Issues in Using the Internet in Instruction

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The Scholarly Use of Technology in Instruction:

Learning from 3 Case Studies

Sally Kuhlenschmidt
Western Kentucky University
Bowling Green, KY 42101


Linked below are 3 parts of a case study concerning the scholarly use of technology in instruction.

The incidents described are based on personal experiences but the individuals are fictional. In the cases I describe the experiences of

These three struggle with how to behave in a scholarly fashion toward various technological tools and present some pitfalls and triumphs of instruction with technology.

I have chosen a case studies approach because successful generalization of scholarly behavior into daily on-line life requires diagnostic and integration skills, best conveyed through deep reflection. Case studies support that kind of long term thought.

The conceptual organization of the cases derives from:

Each section of the case was constructed primarily to illustrate two of the 6 standards proposed by Glassick, Huber, & Maeroff (1997).

Key Questions
1. Clear goals Are they clear, realistic, achievable and important? "Students will be able to critically evaluate Web sites after completing this course."
2. Adequate preparation Does the scholar understand the existing scholarship, have the necessary skills, pull together the necessary resources? The instructor has reviewed material on critical evaluation of Web sites, has attended workshops to learn to effectively use search engines and has prepared in advance resource materials for students
3. Appropriate methods Do they fit the goals, are they applied effectively and modified when circumstances change? The instructor has students compare and contrast two web sites on the same topic, a peer reviewed Electronic journal and a popular media journal.
4. Significant results Are the goals achieved and is it a consequential addition, opening up further areas for exploration? The instructor evaluates the assignment by using the Muddiest Question task and ratings in a MOO (students are anonymous).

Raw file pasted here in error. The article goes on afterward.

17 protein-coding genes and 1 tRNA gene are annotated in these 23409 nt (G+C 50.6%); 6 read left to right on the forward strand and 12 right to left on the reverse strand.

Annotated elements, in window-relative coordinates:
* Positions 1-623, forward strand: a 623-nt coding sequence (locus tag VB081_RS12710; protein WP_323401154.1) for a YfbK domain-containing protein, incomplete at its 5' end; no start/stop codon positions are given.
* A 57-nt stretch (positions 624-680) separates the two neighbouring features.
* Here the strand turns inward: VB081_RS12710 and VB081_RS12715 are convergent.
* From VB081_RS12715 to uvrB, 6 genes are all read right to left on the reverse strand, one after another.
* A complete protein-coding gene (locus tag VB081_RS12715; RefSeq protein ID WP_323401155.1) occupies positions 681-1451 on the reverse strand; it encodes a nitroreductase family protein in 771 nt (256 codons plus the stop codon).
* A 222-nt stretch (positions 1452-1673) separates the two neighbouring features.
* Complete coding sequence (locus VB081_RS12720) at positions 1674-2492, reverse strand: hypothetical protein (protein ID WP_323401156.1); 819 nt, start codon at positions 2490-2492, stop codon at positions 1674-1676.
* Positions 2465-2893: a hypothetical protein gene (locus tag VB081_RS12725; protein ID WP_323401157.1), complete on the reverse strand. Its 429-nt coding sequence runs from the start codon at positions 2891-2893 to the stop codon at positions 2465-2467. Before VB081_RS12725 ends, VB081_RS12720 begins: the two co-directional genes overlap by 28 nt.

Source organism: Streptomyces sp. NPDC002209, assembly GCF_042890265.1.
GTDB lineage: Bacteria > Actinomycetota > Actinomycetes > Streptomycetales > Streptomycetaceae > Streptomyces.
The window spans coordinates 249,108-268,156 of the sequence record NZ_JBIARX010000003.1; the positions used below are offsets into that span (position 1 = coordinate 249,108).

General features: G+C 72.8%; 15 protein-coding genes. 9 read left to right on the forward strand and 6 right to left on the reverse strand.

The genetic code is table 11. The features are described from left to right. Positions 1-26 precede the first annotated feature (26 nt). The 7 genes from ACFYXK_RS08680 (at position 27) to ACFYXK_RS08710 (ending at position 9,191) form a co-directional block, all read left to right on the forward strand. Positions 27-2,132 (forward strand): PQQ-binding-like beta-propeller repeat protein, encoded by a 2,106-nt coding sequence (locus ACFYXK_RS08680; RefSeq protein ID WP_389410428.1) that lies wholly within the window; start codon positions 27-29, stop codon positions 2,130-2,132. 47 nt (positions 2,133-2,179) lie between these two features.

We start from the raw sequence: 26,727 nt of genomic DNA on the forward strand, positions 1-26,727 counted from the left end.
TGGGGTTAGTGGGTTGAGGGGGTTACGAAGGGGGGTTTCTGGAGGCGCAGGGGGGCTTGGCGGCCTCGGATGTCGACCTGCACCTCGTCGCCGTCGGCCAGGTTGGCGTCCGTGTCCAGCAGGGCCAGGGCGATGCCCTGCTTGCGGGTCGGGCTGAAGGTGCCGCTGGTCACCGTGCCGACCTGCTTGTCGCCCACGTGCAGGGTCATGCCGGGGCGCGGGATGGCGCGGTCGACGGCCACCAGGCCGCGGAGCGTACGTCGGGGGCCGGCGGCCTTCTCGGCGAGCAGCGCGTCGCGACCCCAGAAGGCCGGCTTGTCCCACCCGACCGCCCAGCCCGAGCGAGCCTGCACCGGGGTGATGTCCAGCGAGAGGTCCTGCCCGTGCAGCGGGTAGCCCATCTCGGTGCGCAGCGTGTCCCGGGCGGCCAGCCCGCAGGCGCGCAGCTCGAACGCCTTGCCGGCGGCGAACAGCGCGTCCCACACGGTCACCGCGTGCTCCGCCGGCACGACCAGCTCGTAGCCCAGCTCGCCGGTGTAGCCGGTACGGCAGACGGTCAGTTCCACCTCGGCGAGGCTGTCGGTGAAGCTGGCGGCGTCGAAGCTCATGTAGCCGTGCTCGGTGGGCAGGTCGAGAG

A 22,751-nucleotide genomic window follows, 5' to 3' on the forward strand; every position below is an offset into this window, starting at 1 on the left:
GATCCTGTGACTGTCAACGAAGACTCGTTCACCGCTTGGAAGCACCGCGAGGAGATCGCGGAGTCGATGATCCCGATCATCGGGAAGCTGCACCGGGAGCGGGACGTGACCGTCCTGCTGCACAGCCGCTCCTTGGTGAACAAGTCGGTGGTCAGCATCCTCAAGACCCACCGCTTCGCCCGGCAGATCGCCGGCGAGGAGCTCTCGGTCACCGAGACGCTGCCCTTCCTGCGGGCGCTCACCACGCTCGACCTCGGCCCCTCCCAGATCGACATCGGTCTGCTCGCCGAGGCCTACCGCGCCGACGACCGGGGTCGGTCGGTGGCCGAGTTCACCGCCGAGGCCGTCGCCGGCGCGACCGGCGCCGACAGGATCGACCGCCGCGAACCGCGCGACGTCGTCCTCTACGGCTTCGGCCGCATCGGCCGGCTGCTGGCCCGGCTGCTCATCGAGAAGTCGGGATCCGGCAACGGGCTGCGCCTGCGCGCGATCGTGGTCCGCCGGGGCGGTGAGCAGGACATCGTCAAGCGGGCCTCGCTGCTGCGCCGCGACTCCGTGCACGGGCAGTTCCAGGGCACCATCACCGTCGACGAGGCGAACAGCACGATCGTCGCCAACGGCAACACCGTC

5. Effective presentation Are style and organization suitable and forums for communication appropriate? Is the message clear and possessing of integrity? The actual assignment pages are well presented, easy to access and are not changed once the term begins. (Addenda are highlighted at the top of the page). The instructor also prepares an article for the campus teaching newsletter.
6. Reflective critique Does the scholar critically evaluate the work using appropriate breadth and is the evaluation used to improve future work? The instructor solicits independent review of the Muddiest Question task and uses this plus student responses to modify the assignment and the newsletter article.

For more information about the Scholarship of Teaching visit:


Use the following links to read the cases I have written. They can be read as one continuous story or treated as 3 separate stories although there is a progression through time from the first to the last. Please, do not distribute without asking my permission so that I may keep my personal accountability records up to date. Thank you.

For more information on using cases in teaching

Issues in Using the Internet in Instruction

For My Students | Admin/Research | PSY | FaCET | WKU 

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Website created: June 1996. Page Created: March 16, 2000. Last Modified: March 4, 2013.